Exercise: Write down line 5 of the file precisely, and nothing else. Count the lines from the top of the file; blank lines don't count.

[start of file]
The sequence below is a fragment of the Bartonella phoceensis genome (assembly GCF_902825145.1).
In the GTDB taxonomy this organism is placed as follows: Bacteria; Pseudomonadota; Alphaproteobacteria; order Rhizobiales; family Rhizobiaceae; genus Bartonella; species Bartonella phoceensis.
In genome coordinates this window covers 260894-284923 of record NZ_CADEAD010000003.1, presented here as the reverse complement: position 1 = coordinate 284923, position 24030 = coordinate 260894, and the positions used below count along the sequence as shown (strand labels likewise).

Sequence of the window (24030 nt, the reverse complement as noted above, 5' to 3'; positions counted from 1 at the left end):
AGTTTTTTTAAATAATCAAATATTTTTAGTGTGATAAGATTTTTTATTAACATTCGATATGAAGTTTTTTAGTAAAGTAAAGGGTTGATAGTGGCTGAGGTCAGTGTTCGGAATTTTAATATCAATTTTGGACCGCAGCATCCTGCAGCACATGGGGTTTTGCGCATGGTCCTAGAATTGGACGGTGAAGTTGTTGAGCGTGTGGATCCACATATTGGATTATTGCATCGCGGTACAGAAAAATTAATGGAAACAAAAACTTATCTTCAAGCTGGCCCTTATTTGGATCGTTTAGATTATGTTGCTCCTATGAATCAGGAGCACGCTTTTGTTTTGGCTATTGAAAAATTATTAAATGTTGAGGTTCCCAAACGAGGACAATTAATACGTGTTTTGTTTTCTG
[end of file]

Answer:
AGTTTTTTTAAATAATCAAATATTTTTAGTGTGATAAGATTTTTTATTAACATTCGATATGAAGTTTTTTAGTAAAGTAAAGGGTTGATAGTGGCTGAGGTCAGTGTTCGGAATTTTAATATCAATTTTGGACCGCAGCATCCTGCAGCACATGGGGTTTTGCGCATGGTCCTAGAATTGGACGGTGAAGTTGTTGAGCGTGTGGATCCACATATTGGATTATTGCATCGCGGTACAGAAAAATTAATGGAAACAAAAACTTATCTTCAAGCTGGCCCTTATTTGGATCGTTTAGATTATGTTGCTCCTATGAATCAGGAGCACGCTTTTGTTTTGGCTATTGAAAAATTATTAAATGTTGAGGTTCCCAAACGAGGACAATTAATACGTGTTTTGTTTTCTG